top of page

Who are the idiots now?

WTO protesters appear prophetic

Sean Gonsalves

What about states' rights? Before Enron, WorldCom and the rest of the Wall Street hustler stories broke, in this most recent wave of corporate criminality, anti-globalisation protesters and other factions of what I loosely refer to as the economic justice movement, were derided by even the liberal media as being senseless when it comes to economics.

But now that the bad apple theory has been exposed as a red herring offered by unregulated free-market worshippers, those so-called idiots who took to the streets of Seattle in 1999 appear to be, well, prophetic. The muted message coming out of the protests has been: There's something wrong with the global economic system itself - namely, a lack of democratic accountability.

And now, with even the business-is-king president conceding the point, we can finally have a discussion about corporate responsibility and social ethics, without some F.A. Hayek or Milton Friedman fanatic drowning out opposition voices by using meaningless political epithets like "you're a socialist, Marxist, communist, liberal."

Late last week, The Wall Street Journal reported, "Ultimately, the proposals Mr. Bush advanced in (his) speech on Wall Street may well serve as the floor rather than the ceiling for Washington action."

Following the president's address, the Senate moved to go beyond Bush's timid proposals, voting 97-0 to establish sweeping new powers to target corporate fraud, creating a new corporate-fraud chapter in the federal criminal code.

The Senate also voted 96-0 to toughen criminal penalties for white-collar crimes, such as pension fraud, mail fraud and conspiracy - a provision that would, according to the Journal, "allow courts to mete out the same punishments to guilty executives as now apply to drug kingpins."

The essence of what the Senate was trying to do was captured by Vermont Democrat Patrick Leahy when he said: "If you steal a $500 television set, you can go to jail. Apparently if you steal $500 million from your corporation and your pension holders and everyone else, then nothing happens. This makes sure something will happen." That's an implicit admission that our criminal justice system has long served the interest of the wealthy at the expense of the less affluent.

And not that anyone was expecting it, but the president could have appointed an independent counsel to investigate Vice President Dick Cheney's tenure at Halliburton, amid allegations by the conservative legal watchdog group, Judicial Watch, that the oil-field services business headed by Cheney engaged in fraudulent accounting practices from 1999 to 2001. It kind of puts the Clinton-Whitewater affair in a whole new perspective.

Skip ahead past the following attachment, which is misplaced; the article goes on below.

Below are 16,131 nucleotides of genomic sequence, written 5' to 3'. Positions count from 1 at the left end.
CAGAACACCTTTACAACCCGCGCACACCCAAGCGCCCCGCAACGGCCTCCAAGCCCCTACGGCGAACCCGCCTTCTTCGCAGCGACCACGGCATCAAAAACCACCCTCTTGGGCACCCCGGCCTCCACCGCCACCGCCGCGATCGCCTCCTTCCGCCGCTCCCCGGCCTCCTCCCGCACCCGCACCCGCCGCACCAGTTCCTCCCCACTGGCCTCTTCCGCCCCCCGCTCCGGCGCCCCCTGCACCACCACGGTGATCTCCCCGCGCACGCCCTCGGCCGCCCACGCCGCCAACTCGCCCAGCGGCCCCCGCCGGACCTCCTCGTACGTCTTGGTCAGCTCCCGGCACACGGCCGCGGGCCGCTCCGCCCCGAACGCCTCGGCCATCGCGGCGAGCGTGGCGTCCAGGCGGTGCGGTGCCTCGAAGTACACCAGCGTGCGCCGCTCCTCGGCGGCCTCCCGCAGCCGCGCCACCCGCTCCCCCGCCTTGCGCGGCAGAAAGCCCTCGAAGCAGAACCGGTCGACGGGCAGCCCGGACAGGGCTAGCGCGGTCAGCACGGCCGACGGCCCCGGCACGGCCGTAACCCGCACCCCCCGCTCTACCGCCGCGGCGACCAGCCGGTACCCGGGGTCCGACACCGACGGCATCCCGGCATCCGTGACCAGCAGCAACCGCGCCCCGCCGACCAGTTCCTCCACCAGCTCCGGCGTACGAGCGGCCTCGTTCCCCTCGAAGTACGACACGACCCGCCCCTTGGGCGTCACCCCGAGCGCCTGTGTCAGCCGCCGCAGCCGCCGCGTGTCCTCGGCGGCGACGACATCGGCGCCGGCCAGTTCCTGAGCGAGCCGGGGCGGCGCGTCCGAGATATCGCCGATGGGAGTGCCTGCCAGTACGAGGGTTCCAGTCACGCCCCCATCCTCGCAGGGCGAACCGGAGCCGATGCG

So now that the momentum has shifted toward greater corporate accountability, maybe the ideas coming out of such organisations as the Program on Corporations, Law and Democracy (POCLAD) will get broader consideration. That will remind us that the sovereignty rights of real people come before so-called corporate rights, as the framers of the US Constitution intended (see www.

It was through pro-corporate judicial activism in the early 1900s that the Constitution and concept of private property found therein came to be interpreted as justification for the legal absurdities we have today, in which individual rights and liberties meant for flesh-and-blood human beings are extended to corporations.

Want some relevant reading? Check out POCLAD's collection of essays and speeches called "Defying Corporations, Defining Democracy." In that book, I found this gem from an 1890 New York Court of Appeals case, involving the North River Sugar Refining Corp. Writing on behalf of the court, Justice Finch declared: "The judgment sought against the defendant is one of corporate death ... The life of a corporation is, indeed, less than that of the humblest citizen ... Corporations may, and often do, exceed their authority only where private rights are affected. When these are adjusted, all mischief ends and all harm is averted.

"But where the transgression has a wider scope, and threatens the welfare of the people, they may summon the offender to answer for the abuse of its franchise or the violation of its corporate duty. The (North River Sugar Refining) corporation has violated its charter, and failed in the performance of its corporate duties, and that in respects so material and important to justify a judgment of dissolution ... All concur."

Corporations used to be under the authority of the states in which they were chartered. Where are states' rights advocates on this issue today? Why are they not echoing the sentiments of the great nation's founders - such people as Thomas Jefferson, who spoke of the need "to crush in its birth the aristocracy of our moneyed corporations, which dare already to challenge our government to a trial of strength, and bid defiance to the laws of our country"?


Sean Gonsalves is a syndicated columnist and staff writer for the Cape Cod Times (Hyannis, Massachusetts, USA). Image courtesy Rainforest Action Network.


Suggested citation

Gonsalves, Sean, 'Who are the idiots now?', Evatt Journal, Vol. 2, No. 5, July 2002. <>


bottom of page